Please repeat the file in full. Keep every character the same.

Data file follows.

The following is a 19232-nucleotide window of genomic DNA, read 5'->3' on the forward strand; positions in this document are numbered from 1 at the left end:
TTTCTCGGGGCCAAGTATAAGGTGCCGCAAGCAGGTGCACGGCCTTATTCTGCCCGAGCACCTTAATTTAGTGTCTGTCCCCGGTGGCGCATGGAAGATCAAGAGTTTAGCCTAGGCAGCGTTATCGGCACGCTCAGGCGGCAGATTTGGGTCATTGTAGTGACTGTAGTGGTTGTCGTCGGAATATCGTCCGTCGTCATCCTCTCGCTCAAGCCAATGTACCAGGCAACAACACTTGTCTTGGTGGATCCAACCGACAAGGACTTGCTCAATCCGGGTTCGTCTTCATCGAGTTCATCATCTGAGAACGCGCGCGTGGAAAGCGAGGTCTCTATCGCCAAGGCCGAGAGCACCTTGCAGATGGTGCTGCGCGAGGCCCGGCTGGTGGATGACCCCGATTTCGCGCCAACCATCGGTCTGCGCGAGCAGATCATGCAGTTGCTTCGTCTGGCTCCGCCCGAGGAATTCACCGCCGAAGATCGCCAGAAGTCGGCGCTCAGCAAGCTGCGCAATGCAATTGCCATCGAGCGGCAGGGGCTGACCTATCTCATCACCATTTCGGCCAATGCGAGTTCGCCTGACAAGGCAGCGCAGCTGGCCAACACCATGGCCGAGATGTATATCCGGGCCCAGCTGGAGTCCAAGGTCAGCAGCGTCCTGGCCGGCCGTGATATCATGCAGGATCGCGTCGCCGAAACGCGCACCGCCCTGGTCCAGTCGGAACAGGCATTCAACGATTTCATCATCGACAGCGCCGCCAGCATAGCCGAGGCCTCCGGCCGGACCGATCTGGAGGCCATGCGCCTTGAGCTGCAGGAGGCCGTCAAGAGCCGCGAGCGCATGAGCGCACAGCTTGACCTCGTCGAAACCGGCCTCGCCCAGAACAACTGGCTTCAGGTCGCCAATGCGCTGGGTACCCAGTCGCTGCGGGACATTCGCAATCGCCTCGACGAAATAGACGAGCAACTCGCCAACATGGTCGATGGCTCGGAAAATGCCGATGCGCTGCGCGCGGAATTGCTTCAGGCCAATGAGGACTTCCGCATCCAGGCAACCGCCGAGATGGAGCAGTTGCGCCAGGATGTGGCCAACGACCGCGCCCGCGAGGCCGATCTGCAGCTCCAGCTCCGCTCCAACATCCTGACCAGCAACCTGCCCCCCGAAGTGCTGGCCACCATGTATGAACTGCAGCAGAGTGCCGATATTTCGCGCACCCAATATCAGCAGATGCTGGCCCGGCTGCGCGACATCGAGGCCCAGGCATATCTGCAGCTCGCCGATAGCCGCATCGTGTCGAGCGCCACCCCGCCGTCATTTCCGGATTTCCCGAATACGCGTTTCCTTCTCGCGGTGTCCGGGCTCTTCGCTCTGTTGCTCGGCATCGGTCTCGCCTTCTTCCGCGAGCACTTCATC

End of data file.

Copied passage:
The following is a 19232-nucleotide window of genomic DNA, read 5'->3' on the forward strand; positions in this document are numbered from 1 at the left end:
TTTCTCGGGGCCAAGTATAAGGTGCCGCAAGCAGGTGCACGGCCTTATTCTGCCCGAGCACCTTAATTTAGTGTCTGTCCCCGGTGGCGCATGGAAGATCAAGAGTTTAGCCTAGGCAGCGTTATCGGCACGCTCAGGCGGCAGATTTGGGTCATTGTAGTGACTGTAGTGGTTGTCGTCGGAATATCGTCCGTCGTCATCCTCTCGCTCAAGCCAATGTACCAGGCAACAACACTTGTCTTGGTGGATCCAACCGACAAGGACTTGCTCAATCCGGGTTCGTCTTCATCGAGTTCATCATCTGAGAACGCGCGCGTGGAAAGCGAGGTCTCTATCGCCAAGGCCGAGAGCACCTTGCAGATGGTGCTGCGCGAGGCCCGGCTGGTGGATGACCCCGATTTCGCGCCAACCATCGGTCTGCGCGAGCAGATCATGCAGTTGCTTCGTCTGGCTCCGCCCGAGGAATTCACCGCCGAAGATCGCCAGAAGTCGGCGCTCAGCAAGCTGCGCAATGCAATTGCCATCGAGCGGCAGGGGCTGACCTATCTCATCACCATTTCGGCCAATGCGAGTTCGCCTGACAAGGCAGCGCAGCTGGCCAACACCATGGCCGAGATGTATATCCGGGCCCAGCTGGAGTCCAAGGTCAGCAGCGTCCTGGCCGGCCGTGATATCATGCAGGATCGCGTCGCCGAAACGCGCACCGCCCTGGTCCAGTCGGAACAGGCATTCAACGATTTCATCATCGACAGCGCCGCCAGCATAGCCGAGGCCTCCGGCCGGACCGATCTGGAGGCCATGCGCCTTGAGCTGCAGGAGGCCGTCAAGAGCCGCGAGCGCATGAGCGCACAGCTTGACCTCGTCGAAACCGGCCTCGCCCAGAACAACTGGCTTCAGGTCGCCAATGCGCTGGGTACCCAGTCGCTGCGGGACATTCGCAATCGCCTCGACGAAATAGACGAGCAACTCGCCAACATGGTCGATGGCTCGGAAAATGCCGATGCGCTGCGCGCGGAATTGCTTCAGGCCAATGAGGACTTCCGCATCCAGGCAACCGCCGAGATGGAGCAGTTGCGCCAGGATGTGGCCAACGACCGCGCCCGCGAGGCCGATCTGCAGCTCCAGCTCCGCTCCAACATCCTGACCAGCAACCTGCCCCCCGAAGTGCTGGCCACCATGTATGAACTGCAGCAGAGTGCCGATATTTCGCGCACCCAATATCAGCAGATGCTGGCCCGGCTGCGCGACATCGAGGCCCAGGCATATCTGCAGCTCGCCGATAGCCGCATCGTGTCGAGCGCCACCCCGCCGTCATTTCCGGATTTCCCGAATACGCGTTTCCTTCTCGCGGTGTCCGGGCTCTTCGCTCTGTTGCTCGGCATCGGTCTCGCCTTCTTCCGCGAGCACTTCATC